@VoteToClose Did you count the leading spaces? (I'm assuming you're talking about the 26 byte) – Sp3000 Feb 4 at 21:33

APL (NARS 2000), 13 10 bytes


Edit: Down to 10 with Lynn's (better) approach.


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gs2, 5 bytes



That’s read-nums dec m1 sum inc.

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CJam, 7 bytes


Test it here.

Same approach as Lynn's (decrement all, sum, increment). This also works for 8 bytes (and is maybe a bit more interesting):


This folds "decrement, add" over the list. By doing that, the decrement is only applied to all elements except the first, such that we don't need to take care of the increment separately.

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C, 60 59 55 bytes

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Perl 6, 14 bytes

{1+[+] --«@_}


my &f = {1+[+] --«@_}

say f([2,3,4]) # 7
say f([2,4,6]) # 10
say f([1,1,1,1,1,1,1,1]) # 1
say f([100,1000,10000]) # 11098
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Wow, how awesome – OverCoder Feb 4 at 22:32
I fully intended to edit my answer to the very same thing ( see the html comment) – Brad Gilbert b2gills Feb 5 at 4:36

Bash + GNU utilities, 16

If there are N power strips, then there should be N-1 separators in the comma-separated input list. All we need to do is replace the separators with - 1 + and arithmetically evaluate:

sed s/,/-1+/g|bc

Or using the same trick:

Pure Bash (no external utilities), 19

echo $[${1//,/-1+}]
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Seriously, 7 bytes


Try it online!


,        push input
 ;       dupe
  l@     push length (n), swap
    Σ-u  push sum, subtract n, add one
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Perl 6, 20 bytes

put 1+sum --«@*ARGS

( You can use << instead of « )


$ perl6 -e 'put 1+sum --«@*ARGS' 100 1000 10000
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« is a Perl operator? – immibis Feb 4 at 19:56
@immibis Actually it's part of several Perl 6 operators @arraya »+« @arrayb ++«@array @array».method @array»++ « a 'space separated' list of words » Several of those are what is known as Meta operators, in that they combine with other operators. ( Perl 5 doesn't have those operators currently. ) – Brad Gilbert b2gills Feb 4 at 21:37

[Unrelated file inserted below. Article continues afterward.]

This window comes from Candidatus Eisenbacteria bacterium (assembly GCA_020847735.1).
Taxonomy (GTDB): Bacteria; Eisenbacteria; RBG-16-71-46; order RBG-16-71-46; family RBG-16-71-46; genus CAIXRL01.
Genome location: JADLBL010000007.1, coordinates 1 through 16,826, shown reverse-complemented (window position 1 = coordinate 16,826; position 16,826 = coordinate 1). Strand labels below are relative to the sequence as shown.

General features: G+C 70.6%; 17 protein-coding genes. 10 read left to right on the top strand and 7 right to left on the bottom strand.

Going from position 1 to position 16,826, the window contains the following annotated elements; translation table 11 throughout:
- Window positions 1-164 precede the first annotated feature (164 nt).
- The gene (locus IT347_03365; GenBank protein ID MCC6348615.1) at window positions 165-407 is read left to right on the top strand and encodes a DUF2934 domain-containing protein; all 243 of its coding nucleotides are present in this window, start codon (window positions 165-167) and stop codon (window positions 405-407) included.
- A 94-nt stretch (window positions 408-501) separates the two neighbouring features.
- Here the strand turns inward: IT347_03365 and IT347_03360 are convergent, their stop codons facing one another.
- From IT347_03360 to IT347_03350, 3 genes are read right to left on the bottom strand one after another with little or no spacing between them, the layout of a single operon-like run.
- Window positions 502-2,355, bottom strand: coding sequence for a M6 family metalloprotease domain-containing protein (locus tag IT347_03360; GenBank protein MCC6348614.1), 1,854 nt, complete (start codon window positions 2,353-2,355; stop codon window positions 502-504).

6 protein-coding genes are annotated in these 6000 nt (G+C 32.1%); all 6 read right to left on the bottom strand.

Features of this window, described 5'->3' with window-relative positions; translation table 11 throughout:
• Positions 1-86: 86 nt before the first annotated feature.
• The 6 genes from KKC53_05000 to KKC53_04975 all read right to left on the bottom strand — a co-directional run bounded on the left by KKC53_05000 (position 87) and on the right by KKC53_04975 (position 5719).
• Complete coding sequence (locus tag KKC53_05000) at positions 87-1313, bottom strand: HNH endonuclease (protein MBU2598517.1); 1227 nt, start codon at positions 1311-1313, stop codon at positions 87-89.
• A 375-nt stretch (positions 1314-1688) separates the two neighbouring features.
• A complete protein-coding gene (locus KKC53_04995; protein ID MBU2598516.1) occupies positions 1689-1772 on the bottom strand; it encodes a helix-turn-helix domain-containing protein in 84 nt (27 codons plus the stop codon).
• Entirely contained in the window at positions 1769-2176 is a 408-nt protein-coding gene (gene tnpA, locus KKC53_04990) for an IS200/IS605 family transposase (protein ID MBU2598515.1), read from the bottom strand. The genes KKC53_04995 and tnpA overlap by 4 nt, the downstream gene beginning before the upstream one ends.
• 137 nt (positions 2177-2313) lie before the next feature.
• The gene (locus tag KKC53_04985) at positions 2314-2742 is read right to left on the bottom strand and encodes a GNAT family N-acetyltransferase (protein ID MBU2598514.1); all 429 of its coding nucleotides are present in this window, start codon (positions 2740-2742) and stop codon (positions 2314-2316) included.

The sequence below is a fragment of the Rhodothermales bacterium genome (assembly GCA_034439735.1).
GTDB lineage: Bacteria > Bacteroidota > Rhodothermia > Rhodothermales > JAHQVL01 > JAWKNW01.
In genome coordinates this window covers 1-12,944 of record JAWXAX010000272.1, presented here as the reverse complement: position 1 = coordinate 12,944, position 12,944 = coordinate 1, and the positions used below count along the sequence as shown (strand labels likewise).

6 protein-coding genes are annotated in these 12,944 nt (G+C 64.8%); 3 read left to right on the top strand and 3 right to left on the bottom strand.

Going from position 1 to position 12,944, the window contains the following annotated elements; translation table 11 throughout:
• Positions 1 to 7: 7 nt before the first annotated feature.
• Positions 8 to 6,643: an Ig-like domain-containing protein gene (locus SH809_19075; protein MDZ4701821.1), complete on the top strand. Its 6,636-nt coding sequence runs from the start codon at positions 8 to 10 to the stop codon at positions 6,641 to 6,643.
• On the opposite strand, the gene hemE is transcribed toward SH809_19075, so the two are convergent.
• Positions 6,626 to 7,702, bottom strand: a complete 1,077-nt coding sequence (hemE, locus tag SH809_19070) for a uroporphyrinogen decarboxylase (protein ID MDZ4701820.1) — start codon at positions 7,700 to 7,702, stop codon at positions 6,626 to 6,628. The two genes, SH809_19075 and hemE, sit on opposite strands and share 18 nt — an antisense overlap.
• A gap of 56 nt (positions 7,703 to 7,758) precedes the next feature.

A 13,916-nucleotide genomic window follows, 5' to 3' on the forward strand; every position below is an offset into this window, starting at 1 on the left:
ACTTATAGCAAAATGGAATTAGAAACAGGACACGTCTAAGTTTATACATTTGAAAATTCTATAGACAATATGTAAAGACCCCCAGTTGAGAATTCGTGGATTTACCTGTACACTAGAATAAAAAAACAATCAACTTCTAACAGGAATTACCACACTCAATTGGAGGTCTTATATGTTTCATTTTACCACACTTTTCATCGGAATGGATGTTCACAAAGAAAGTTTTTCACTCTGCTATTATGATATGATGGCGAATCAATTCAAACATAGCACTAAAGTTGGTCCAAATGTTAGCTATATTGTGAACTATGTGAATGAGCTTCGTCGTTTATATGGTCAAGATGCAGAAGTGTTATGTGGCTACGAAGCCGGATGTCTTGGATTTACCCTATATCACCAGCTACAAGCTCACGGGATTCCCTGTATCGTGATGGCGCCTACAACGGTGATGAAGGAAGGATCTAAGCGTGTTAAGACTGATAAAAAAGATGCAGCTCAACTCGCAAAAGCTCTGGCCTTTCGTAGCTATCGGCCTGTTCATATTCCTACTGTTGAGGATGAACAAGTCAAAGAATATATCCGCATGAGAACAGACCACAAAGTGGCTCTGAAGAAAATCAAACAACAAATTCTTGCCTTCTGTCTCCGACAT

Perl 5 23+2=25 or 19+2=21

Requires -ap flags:


Saved in a file and run as

perl -ap

EDIT: Another answer, smaller (19+2) but basically copied from dev-null answer:

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F#, 25 bytes

Seq.fold(fun s n->s+n-1)1

This is a function that takes in an array/list/sequence of integers and returns the required result.

How it works:

Seq.fold allows you to apply a function to every element of a sequence while carrying some state around while it does so. The result of the function as applied to the first element will give the state that will be put into the function for the second element, and so forth. For example, to sum up the list [1; 3; 4; 10], you'd write it like this:

Seq.fold (fun sum element -> sum + element) 0 [1; 3; 4; 10]
         (       function to apply        ) ^ (sequence to process)
                                     ( initial state )

Which would be applied like so:

// First, initial state  + first element
0 + 1  = 1
// Then, previous state + next element until the end of the sequence
1 + 3  = 4
4 + 4  = 8
8 + 10 = 18

With the last state being the return value of Seq.fold.

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𝔼𝕊𝕄𝕚𝕟, 5 chars / 7 bytes